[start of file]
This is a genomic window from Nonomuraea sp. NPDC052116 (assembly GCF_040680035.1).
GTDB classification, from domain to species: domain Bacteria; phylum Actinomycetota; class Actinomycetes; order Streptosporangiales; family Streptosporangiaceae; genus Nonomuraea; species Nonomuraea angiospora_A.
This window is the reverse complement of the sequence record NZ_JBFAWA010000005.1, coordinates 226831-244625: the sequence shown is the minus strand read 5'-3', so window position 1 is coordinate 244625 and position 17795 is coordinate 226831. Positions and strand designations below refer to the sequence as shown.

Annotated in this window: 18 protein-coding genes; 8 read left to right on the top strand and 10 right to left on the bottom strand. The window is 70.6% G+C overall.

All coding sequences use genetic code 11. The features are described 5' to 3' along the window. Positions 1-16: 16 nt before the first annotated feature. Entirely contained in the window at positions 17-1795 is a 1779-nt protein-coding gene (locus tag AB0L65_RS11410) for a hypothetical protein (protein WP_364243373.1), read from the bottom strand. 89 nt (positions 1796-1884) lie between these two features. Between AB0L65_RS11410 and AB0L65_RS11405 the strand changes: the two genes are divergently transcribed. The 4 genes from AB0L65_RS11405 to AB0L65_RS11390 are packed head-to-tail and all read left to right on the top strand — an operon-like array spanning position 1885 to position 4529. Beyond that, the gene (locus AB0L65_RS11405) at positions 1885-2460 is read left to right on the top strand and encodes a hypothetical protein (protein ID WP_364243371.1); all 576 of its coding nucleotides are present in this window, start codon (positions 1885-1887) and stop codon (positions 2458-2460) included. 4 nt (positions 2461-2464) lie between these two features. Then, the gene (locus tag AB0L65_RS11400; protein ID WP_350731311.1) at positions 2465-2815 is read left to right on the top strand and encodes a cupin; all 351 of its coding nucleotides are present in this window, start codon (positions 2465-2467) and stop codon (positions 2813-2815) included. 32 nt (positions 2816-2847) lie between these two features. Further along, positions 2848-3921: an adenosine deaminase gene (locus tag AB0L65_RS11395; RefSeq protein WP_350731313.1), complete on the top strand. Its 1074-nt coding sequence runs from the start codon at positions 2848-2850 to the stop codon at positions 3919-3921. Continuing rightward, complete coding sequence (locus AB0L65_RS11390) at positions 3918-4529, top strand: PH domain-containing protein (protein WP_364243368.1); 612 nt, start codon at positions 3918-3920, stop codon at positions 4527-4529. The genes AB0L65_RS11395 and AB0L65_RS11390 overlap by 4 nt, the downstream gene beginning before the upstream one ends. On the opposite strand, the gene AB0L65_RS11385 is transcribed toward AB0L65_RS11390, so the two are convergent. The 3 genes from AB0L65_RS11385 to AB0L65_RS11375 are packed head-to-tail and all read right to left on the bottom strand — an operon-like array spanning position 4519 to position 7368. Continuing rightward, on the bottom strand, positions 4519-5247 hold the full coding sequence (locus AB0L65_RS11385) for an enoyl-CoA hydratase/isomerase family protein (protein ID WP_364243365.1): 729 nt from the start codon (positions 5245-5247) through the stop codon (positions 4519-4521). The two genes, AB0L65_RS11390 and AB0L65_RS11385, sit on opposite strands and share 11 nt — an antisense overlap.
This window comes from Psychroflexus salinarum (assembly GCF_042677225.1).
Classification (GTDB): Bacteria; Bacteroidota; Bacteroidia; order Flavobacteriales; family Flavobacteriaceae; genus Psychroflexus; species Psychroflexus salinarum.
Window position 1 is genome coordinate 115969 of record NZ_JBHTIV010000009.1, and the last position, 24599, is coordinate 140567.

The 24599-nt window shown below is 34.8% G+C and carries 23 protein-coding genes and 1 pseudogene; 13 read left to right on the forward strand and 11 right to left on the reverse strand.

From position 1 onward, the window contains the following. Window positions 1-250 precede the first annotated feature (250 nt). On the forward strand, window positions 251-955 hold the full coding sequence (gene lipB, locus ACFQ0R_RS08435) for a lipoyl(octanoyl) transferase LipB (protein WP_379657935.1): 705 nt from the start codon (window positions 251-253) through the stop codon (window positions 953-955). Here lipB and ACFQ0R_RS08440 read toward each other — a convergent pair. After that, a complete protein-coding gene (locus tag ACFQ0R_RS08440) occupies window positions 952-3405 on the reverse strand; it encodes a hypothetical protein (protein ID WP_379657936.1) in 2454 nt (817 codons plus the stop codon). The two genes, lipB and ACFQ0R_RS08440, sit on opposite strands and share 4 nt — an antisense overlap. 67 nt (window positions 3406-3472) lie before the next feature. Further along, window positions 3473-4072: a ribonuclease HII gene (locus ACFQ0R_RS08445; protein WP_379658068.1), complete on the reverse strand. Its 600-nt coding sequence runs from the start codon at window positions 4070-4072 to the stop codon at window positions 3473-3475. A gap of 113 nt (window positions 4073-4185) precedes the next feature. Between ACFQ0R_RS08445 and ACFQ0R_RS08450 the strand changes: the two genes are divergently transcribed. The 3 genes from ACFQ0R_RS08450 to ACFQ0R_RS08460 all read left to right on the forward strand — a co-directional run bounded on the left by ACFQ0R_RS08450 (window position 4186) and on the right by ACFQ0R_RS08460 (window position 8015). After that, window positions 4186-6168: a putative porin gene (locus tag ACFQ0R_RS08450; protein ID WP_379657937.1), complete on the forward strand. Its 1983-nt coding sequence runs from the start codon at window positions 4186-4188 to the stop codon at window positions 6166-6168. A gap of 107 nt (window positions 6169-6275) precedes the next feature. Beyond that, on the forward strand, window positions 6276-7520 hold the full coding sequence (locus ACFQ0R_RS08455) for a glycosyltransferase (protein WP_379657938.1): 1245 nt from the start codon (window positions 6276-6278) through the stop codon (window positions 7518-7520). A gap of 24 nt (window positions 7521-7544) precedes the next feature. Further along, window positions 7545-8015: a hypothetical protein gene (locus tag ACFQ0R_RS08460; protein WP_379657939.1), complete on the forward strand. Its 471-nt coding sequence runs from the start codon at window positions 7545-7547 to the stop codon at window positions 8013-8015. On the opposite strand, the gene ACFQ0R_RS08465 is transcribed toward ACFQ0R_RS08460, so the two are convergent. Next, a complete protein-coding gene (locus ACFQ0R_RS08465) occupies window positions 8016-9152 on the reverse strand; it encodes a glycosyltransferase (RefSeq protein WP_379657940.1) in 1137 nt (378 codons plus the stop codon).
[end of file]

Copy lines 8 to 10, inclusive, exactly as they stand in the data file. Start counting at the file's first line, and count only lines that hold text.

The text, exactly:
Window position 1 is genome coordinate 115969 of record NZ_JBHTIV010000009.1, and the last position, 24599, is coordinate 140567.

The 24599-nt window shown below is 34.8% G+C and carries 23 protein-coding genes and 1 pseudogene; 13 read left to right on the forward strand and 11 right to left on the reverse strand.

From position 1 onward, the window contains the following. Window positions 1-250 precede the first annotated feature (250 nt). On the forward strand, window positions 251-955 hold the full coding sequence (gene lipB, locus ACFQ0R_RS08435) for a lipoyl(octanoyl) transferase LipB (protein WP_379657935.1): 705 nt from the start codon (window positions 251-253) through the stop codon (window positions 953-955). Here lipB and ACFQ0R_RS08440 read toward each other — a convergent pair. After that, a complete protein-coding gene (locus tag ACFQ0R_RS08440) occupies window positions 952-3405 on the reverse strand; it encodes a hypothetical protein (protein ID WP_379657936.1) in 2454 nt (817 codons plus the stop codon). The two genes, lipB and ACFQ0R_RS08440, sit on opposite strands and share 4 nt — an antisense overlap. 67 nt (window positions 3406-3472) lie before the next feature. Further along, window positions 3473-4072: a ribonuclease HII gene (locus ACFQ0R_RS08445; protein WP_379658068.1), complete on the reverse strand. Its 600-nt coding sequence runs from the start codon at window positions 4070-4072 to the stop codon at window positions 3473-3475. A gap of 113 nt (window positions 4073-4185) precedes the next feature. Between ACFQ0R_RS08445 and ACFQ0R_RS08450 the strand changes: the two genes are divergently transcribed. The 3 genes from ACFQ0R_RS08450 to ACFQ0R_RS08460 all read left to right on the forward strand — a co-directional run bounded on the left by ACFQ0R_RS08450 (window position 4186) and on the right by ACFQ0R_RS08460 (window position 8015). After that, window positions 4186-6168: a putative porin gene (locus tag ACFQ0R_RS08450; protein ID WP_379657937.1), complete on the forward strand. Its 1983-nt coding sequence runs from the start codon at window positions 4186-4188 to the stop codon at window positions 6166-6168. A gap of 107 nt (window positions 6169-6275) precedes the next feature. Beyond that, on the forward strand, window positions 6276-7520 hold the full coding sequence (locus ACFQ0R_RS08455) for a glycosyltransferase (protein WP_379657938.1): 1245 nt from the start codon (window positions 6276-6278) through the stop codon (window positions 7518-7520). A gap of 24 nt (window positions 7521-7544) precedes the next feature. Further along, window positions 7545-8015: a hypothetical protein gene (locus tag ACFQ0R_RS08460; protein WP_379657939.1), complete on the forward strand. Its 471-nt coding sequence runs from the start codon at window positions 7545-7547 to the stop codon at window positions 8013-8015. On the opposite strand, the gene ACFQ0R_RS08465 is transcribed toward ACFQ0R_RS08460, so the two are convergent. Next, a complete protein-coding gene (locus ACFQ0R_RS08465) occupies window positions 8016-9152 on the reverse strand; it encodes a glycosyltransferase (RefSeq protein WP_379657940.1) in 1137 nt (378 codons plus the stop codon).